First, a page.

Tunnel Vision

The $250 view (only seen once crisis averted)

When your kid is sick, your whole focus narrows down to a fine point. P was really unwell on Thursday so I had to do an emergency dash to the the Kids Medi Centre in town. I tried calling a couple of local pediatricians (you don’t take children to normal GPs here apparently) but none would see a “new” patient at short notice. I guess I need to get him on the books at one of these places for future situations. I am a bit rubbish with doctors though. Neither myself, HI nor P has been ill very much, thankfully, so we generally don’t think about it until it’s almost too late!

Anyway, I’m really glad this place exists. It is right at the Hauptbahnhof (main train station) so involved an unexpected tram trip into town. Usually this would be a pleasure, but tunnel vision meant I barely noticed my surroundings. Running around Bahnhofplatz like a crazed mother-bear trying to find the door to the bloody place before P spewed. The little gem held it in until we got to the reception, making for a dramatic entrance. ha ha ha – oh I have vomit on me.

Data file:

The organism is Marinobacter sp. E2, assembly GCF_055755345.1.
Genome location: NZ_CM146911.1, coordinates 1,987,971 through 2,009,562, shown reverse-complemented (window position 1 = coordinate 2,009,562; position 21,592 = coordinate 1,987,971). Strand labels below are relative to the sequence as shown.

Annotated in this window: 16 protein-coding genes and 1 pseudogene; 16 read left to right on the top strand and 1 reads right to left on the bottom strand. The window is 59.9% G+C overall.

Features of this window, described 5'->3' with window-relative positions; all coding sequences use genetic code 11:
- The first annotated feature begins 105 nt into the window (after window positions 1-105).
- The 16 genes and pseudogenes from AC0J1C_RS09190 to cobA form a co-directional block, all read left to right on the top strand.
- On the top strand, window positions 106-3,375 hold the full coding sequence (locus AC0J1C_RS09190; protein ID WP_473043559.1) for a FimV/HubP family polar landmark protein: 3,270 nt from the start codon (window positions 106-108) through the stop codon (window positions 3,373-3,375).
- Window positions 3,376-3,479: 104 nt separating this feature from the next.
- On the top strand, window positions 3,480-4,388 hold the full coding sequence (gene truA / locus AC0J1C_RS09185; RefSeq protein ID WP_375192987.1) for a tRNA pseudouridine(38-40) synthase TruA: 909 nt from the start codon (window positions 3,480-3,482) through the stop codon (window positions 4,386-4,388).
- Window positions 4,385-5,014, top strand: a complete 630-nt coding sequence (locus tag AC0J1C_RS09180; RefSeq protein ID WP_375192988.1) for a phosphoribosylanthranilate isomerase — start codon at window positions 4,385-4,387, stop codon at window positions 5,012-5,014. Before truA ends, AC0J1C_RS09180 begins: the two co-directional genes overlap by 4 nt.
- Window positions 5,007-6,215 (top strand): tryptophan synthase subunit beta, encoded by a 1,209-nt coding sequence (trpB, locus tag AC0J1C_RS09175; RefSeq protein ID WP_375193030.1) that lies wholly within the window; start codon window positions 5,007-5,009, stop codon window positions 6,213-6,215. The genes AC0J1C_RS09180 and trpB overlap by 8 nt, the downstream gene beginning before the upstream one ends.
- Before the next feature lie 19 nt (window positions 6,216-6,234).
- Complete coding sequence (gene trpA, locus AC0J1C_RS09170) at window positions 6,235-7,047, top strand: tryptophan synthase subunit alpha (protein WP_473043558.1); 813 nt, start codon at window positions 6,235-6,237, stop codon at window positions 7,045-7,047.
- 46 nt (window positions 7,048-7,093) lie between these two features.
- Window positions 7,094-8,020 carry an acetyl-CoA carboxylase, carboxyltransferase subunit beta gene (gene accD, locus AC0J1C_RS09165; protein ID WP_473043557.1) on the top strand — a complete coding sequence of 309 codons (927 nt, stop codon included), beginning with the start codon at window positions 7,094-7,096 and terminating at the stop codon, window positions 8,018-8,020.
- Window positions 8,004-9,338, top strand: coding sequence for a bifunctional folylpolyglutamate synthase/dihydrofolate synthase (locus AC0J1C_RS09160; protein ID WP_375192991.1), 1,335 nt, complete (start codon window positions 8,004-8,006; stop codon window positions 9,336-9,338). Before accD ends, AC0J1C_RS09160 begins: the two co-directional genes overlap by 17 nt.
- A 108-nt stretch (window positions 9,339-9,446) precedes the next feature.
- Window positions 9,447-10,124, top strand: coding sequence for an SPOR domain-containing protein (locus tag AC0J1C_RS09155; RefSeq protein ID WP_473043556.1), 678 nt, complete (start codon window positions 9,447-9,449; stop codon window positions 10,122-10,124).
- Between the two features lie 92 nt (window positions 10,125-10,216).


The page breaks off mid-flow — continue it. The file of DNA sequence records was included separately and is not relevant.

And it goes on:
We are still in the process of setting up our medical insurance here. Everyone legally has to take out health insurance within three months of arrival/ living permit being granted. The irony is, I had spent that very morning filling out the forms for ours. But since it’s not yet in place and I don’t have a Medical Card, I had to pay upfront for the doctor. CHF 218! (roughly = AUD / USD). OWCH. Then another CHF35 for the medicines, which I would also be able to claim on health insurance if we had it. Luckily, it will be backdated to 1 April, so I should get some of the money reimbursed.

Anyway – once P had thrown up and squirmed through the examination, he perked up a lot. So much so that by the time we were leaving the doctor, he didn’t want to go (because they had a cool fish tank in the waiting area). I was relieved, seeing the light at the end of the sick-toddler tunnel, so figured w’d hang out a bit and get our money’s worth by snapping some pics of the view. I guess their prime pozzy adds to the cost of treatment? And maybe there’s a charge for vomiting? Whatever. He is much better now, and that’s all I care about.